Combining nanofabrication with natural antimicrobials to control denture plaque

Alalwan, Hasanain Kahtan Abdulkhalik (2018) Combining nanofabrication with natural antimicrobials to control denture plaque. PhD thesis, University of Glasgow.

Full text available as:
[thumbnail of edited version, 3rd party copyright removed] PDF (edited version, 3rd party copyright removed)
Download (6MB)
Printed Thesis Information:


Management of fungal biofilms represents a significant challenge to oral healthcare. As a preventive approach, minimising adhesion between intra-oral devices and microorganisms would be an important step forward. Denture stomatitis (DS) is a multifactorial denture-associated inflammation of the oral mucosa where candidal biofilms are one of the contributing factors. Therefore, understanding candidal biofilms on dentures and finding novel strategies to control these biofilms are of significance. Interference with the adhesion step of biofilm formation is hypothetically effective strategy to control biofilms.

To understand the relationship between denture candidal load, denture material type and C. albicans biofilm forming heterogeneity in DS, quantitative polymerase chain reaction (qPCR) molecular method and crystal violet (CV) assay were used. This study investigated two novel strategies to control C. albicans biofilms through interfering with adhesion: natural polyphenol curcumin (CUR) and modifying the topography of the denture material surface. Based on the optimised effective CUR concentrations, CUR adsorption to PMMA denture material was spectrophotometrically analysed. Based on these data, the effect of adsorbed CUR to PMMA and CUR pre-exposure on adhesion of C. albicans were assessed. The effect of CUR on Candida-Candida adhesion was investigated and the expression profile of selected adhesion and aggregation-associated genes was assessed using qPCR method. Micro/nano-fabricated polycarbonate and PMMA materials were replicated using injection and compression moulding techniques, respectively and were characterised using scanning electron microscopy (SEM). Adhesion of C. albicans on the micro and nano-scaled patterns was assessed using microscopic and qPCR molecular methods, respectively. The physical characteristics of the materials were assessed using theta tensiometer and a white light profiler.

The data demonstrated that although C. albicans was detected in greater quantities in diseased individuals, it was not associated with increased biofilm biomass. Denture substrata were shown to influence biofilm biomass, with poly(methyl methacrylate) providing the most suitable environment for C. albicans to reside.
Subsequent studies showed that CUR concentrations of 50 μg/ml could prevent adhesion to PMMA. This effect was enhanced by the CUR pre-treatment of yeast cells (>90% inhibition, p < 0.001). Investigation of the biological impact of CUR showed that it preferentially affected immature morphological forms (yeast and germlings), and actively promoted aggregation of the cells. Transcriptional analyses showed that CUR temporally modulated adhesion and aggregation associated genes. Finally, PMMA denture material was replicated to show nano features. These topographies influenced adhesion of C. albicans, depending on the candidal morphological form and the shape. Nano-pit spatial arrangements variably affect the adhesion of C. albicans, where SQ arrangement demonstrated a significant anti-adhesive capacity. Differential adhesin expression was observed on these surfaces, which were affected by the wettability and roughness of surfaces tested.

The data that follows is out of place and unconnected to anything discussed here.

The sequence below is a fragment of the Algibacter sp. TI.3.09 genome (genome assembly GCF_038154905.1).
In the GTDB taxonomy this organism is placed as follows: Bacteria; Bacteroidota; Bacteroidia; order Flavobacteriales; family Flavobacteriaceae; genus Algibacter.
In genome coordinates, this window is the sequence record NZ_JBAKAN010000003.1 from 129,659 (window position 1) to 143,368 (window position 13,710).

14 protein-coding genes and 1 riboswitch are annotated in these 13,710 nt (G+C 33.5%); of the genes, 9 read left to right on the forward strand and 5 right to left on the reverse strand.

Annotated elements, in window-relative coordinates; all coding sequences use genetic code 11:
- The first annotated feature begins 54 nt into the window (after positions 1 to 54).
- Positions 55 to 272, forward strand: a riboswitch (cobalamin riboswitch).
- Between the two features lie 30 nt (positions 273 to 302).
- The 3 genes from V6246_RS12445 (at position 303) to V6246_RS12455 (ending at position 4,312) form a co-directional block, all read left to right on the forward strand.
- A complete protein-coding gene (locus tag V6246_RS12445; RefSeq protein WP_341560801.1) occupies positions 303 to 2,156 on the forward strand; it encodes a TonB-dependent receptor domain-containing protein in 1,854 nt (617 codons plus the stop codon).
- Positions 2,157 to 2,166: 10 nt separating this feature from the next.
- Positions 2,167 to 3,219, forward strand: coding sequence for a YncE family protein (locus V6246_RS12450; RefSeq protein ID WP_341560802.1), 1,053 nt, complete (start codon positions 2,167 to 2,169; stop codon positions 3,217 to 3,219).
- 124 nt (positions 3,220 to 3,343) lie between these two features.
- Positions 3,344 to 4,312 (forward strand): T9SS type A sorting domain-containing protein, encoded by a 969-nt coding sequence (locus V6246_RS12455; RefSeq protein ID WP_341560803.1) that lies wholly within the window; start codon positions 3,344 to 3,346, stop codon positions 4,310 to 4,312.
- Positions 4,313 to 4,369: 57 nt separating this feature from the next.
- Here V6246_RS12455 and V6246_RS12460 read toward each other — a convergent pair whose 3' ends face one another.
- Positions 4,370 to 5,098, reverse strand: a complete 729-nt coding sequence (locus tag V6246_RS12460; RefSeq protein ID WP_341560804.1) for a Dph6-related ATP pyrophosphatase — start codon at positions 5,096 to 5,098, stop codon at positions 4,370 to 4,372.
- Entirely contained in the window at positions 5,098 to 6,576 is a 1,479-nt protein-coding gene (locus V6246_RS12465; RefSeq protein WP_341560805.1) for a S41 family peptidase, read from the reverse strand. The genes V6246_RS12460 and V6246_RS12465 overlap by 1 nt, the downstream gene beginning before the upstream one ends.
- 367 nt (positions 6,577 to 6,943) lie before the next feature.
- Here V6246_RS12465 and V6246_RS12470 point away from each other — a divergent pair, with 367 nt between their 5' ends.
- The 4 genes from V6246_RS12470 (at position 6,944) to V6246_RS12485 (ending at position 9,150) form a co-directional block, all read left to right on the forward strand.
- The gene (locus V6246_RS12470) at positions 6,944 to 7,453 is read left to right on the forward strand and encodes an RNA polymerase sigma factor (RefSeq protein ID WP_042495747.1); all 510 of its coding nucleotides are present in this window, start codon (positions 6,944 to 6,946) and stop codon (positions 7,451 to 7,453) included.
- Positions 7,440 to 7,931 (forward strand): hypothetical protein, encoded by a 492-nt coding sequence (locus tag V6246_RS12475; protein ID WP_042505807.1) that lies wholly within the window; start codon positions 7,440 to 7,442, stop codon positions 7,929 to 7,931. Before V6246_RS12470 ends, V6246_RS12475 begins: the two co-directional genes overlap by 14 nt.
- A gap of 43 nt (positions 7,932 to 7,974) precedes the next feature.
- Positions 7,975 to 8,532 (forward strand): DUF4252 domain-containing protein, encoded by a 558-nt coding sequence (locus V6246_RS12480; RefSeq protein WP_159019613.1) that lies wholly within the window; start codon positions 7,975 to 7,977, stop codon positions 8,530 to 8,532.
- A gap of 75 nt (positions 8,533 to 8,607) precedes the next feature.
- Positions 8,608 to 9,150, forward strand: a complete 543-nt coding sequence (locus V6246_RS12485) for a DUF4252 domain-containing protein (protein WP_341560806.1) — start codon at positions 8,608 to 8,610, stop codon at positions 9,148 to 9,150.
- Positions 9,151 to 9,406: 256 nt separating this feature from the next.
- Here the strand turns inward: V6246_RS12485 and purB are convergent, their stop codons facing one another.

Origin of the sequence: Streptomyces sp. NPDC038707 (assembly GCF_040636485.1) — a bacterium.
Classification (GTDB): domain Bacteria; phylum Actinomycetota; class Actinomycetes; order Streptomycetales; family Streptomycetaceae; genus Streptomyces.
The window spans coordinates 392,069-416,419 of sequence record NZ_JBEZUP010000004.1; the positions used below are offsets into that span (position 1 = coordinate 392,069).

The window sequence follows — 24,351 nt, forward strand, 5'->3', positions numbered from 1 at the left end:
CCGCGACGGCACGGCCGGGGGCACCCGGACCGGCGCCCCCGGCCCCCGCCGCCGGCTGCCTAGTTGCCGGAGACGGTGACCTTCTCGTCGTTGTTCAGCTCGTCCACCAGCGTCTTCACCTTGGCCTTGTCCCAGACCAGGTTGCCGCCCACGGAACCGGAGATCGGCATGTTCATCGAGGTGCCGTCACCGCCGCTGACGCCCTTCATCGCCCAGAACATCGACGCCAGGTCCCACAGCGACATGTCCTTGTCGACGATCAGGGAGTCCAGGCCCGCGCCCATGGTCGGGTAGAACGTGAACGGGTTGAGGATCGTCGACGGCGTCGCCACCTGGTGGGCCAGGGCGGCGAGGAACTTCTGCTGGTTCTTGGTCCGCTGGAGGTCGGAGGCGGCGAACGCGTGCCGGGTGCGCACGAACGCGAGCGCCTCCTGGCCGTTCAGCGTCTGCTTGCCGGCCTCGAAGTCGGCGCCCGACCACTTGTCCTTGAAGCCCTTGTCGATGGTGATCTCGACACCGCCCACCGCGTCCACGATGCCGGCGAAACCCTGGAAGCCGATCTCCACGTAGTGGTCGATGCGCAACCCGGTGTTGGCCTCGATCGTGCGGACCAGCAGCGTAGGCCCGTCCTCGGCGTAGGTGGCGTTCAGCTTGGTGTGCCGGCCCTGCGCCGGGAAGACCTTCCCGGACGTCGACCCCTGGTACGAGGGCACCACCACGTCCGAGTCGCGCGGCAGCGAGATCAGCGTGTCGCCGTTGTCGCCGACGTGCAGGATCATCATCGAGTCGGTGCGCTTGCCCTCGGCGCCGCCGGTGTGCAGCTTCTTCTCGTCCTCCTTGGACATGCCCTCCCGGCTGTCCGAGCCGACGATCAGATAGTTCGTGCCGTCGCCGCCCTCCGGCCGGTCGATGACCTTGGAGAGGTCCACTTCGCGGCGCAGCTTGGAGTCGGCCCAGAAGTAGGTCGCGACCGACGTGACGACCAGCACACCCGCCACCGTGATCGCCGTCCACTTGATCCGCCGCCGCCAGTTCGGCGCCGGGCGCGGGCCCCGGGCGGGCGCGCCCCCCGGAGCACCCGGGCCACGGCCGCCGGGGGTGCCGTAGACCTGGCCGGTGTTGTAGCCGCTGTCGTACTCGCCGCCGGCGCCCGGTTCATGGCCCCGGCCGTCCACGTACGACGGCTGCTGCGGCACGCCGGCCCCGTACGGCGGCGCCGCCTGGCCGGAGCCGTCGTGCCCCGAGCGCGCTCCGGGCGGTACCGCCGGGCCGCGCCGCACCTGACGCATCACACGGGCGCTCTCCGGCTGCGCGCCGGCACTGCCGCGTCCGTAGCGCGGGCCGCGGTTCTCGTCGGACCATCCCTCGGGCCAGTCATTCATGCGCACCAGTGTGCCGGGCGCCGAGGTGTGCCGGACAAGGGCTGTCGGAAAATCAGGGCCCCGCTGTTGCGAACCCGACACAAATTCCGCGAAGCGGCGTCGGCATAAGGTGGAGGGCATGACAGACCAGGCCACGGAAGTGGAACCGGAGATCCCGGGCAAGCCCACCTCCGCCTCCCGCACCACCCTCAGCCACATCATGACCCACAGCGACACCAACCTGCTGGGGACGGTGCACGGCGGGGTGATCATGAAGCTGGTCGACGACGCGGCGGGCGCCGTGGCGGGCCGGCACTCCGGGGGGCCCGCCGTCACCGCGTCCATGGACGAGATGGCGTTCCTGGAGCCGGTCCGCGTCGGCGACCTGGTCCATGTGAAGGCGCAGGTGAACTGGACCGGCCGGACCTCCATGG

In summary, C. albicans is an important determinant of denture disease, so preventing its adhesion and biofilm formation were worthwhile objectives. This thesis has shown that CUR molecules and SQ nano-pit topographies reduced C. albicans adhesion, demonstrating that chemical and physical inhibition strategies are useful. The data presented in this thesis showed the high potential of the novel strategies to be used against C. albicans biofilms, and encourages the further investigation of these approaches against polymicrobial denture biofilms.

Item Type: Thesis (PhD)
Qualification Level: Doctoral
Keywords: Denture material, Candida albicans adhesion, biofilms, novel strategies.
Subjects: Q Science > QR Microbiology
R Medicine > R Medicine (General)
R Medicine > RK Dentistry
Colleges/Schools: College of Medical Veterinary and Life Sciences > School of Medicine, Dentistry & Nursing > Dental School
Supervisor's Name: Ramage, Prof. Gordon
Date of Award: 2018
Depositing User: Mr Hasanain Alalwan
Unique ID: glathesis:2018-30751
Copyright: Copyright of this thesis is held by the author.
Date Deposited: 28 Aug 2018 12:23
Last Modified: 26 Oct 2018 07:23
Related URLs:

Actions (login required)

View Item View Item


Downloads per month over past year